“The plan is full of gimmicks,’’ Boehner said of Reid’s proposal at a news conference where he was surrounded by House GOP leadership.
Against the din of such brinkmanship, it remained unclear how a solution will be forged. But Republicans would appear to have the legislative leverage in the current course of debate.
With control of the House majority, they should be able to push through Boehner’s plan, putting the pressure on the Democrats in the Senate. But some Republicans have hinted they may vote against it because they want deeper budget cuts or they oppose increasing the debt ceiling in any form. With Democrats uniting against it, Boehner cannot afford a major defection within his party.
The Senate could become a legislative tar pit for both bills. If Republicans unite - and minority leader Mitch McConnell of Kentucky has been very successful at keeping his corps together - they could filibuster Reid’s plan.
If Boehner succeeds in passing his bill in the House, it would face a filibuster from Democrats.
Senator Susan Collins, a Maine Republican who is often a barometer for moderates in the Senate, was unenthusiastic about Reid’s plan. “I don’t feel good about it, based on what I’ve heard,’’ she said.
Republicans appear to be hoping that their plan will be the only viable one still standing as the deadline of Aug. 2 for a government default approaches.
“If you get to the 11th hour and you actually have some legislation that’s doable - if there’s not a lot of time for negotiations - it really puts pressure on Obama,’’ said Julian Zelizer, a professor at Princeton University.
Senator John Kerry, a Massachusetts Democrat, said he supported Reid’s approach.
Senator Scott Brown, a Massachusetts Republican, has remained noncommittal on whether he supports either Reid’s or Boehner’s plan.
“Senator Brown is reviewing both of the proposals that were released earlier today,’’ spokesman Colin Reed said in a statement. “He remains hopeful he will be able to vote for a reasonable package that cuts spending and prevents our nation from defaulting on its obligations.’’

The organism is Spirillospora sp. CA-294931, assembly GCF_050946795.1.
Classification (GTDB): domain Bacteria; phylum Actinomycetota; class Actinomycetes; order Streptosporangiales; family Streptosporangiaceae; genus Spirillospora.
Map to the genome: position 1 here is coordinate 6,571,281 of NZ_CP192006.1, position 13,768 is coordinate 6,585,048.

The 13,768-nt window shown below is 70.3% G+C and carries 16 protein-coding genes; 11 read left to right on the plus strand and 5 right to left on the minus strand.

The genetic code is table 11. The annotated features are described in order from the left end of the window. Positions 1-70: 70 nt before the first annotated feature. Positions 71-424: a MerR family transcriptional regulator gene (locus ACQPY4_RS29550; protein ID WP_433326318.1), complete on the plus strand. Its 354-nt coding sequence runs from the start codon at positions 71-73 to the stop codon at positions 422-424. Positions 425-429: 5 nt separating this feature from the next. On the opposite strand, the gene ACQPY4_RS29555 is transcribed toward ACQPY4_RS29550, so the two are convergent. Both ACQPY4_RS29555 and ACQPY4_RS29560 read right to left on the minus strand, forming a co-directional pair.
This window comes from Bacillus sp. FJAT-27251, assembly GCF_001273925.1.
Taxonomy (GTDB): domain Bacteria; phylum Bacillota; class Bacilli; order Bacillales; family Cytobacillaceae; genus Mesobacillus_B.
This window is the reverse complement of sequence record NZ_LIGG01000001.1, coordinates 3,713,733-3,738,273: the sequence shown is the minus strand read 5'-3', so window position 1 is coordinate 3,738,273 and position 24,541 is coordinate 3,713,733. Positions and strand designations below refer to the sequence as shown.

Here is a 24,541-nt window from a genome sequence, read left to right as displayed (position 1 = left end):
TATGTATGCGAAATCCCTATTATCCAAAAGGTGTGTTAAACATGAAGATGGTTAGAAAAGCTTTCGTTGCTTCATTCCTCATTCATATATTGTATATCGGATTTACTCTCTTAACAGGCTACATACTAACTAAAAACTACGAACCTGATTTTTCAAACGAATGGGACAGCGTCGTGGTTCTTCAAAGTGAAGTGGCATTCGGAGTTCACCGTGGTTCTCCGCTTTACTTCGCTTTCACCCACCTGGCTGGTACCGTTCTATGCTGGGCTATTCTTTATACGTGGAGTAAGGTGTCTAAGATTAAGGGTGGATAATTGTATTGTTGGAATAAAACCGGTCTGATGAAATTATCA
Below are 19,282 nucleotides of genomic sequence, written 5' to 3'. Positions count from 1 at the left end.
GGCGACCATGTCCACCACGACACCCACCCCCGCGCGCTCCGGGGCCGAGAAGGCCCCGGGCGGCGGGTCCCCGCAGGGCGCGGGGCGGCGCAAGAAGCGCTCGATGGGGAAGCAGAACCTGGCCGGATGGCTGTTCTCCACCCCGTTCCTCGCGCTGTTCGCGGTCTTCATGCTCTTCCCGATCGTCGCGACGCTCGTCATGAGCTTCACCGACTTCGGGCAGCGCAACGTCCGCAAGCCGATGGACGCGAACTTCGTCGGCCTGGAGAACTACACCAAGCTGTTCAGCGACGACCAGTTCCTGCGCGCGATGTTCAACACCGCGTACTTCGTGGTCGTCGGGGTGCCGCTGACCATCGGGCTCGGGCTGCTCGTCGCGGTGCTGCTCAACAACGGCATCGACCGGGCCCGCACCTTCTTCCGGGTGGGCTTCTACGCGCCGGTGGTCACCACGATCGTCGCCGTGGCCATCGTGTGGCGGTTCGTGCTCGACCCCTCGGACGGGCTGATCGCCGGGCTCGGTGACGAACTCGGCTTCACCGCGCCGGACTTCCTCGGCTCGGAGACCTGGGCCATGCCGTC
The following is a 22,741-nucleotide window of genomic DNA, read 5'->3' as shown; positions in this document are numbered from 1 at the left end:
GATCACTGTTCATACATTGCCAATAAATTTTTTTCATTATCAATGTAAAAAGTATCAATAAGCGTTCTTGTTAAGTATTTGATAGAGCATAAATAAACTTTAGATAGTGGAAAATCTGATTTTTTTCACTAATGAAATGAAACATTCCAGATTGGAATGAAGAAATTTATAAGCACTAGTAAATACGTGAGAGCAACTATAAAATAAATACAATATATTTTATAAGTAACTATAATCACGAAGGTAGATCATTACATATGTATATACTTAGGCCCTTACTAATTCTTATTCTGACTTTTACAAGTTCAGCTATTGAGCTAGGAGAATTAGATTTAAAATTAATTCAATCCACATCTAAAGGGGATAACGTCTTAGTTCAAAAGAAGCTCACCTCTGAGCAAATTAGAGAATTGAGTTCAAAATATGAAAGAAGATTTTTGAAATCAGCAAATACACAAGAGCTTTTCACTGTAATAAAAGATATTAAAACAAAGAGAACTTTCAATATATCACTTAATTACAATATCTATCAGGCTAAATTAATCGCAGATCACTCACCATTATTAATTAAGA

Markey’s comments were among the most caustic.
Republicans “are allowing the pointed gun of economic uncertainty to continue to be pointed at our recovery,’’ the Democrat said in an interview. “Rather than resolve the economic issues, what we’re seeing is that the Tea Party has congressional Republicans wrapped around its finger, but it’s the American people who are getting squeezed.’’
Boehner’s plan would establish a 12-member bipartisan commission composed of House and Senate lawmakers. That commission would have until Nov. 23 to report recommendations - on a majority vote - about how to cut another $1.6 trillion to $1.8 trillion. Congress would have a month to vote on the plan, with no amendments and no filibusters.
If the commission’s recommendations were approved, it would be easy to raise the debt limit by another $1.5 trillion. If the recommendations were not, the country would be in the same position it’s in now.
At one point, Obama read the words of Reagan, and compared his own position on raising taxes to lower deficits to that of the former president and Republican icon.
“Today, many Republicans in the House refuse to consider this kind of balanced approach - an approach that was pursued not only by President Reagan, but by the first President Bush, by President Clinton, by myself,’’ Obama said. “So we’re left with a stalemate.’’
In the end, the president said, a deal requires both parties to come to the table with something other than ideological purity.
“People . . . are fed up with a town where compromise has become a dirty word,’’ Obama said, adding, “Let’s seize this moment.’’
Theo Emery of the Globe staff contributed to this report. Matt Viser can be reached at firstname.lastname@example.org.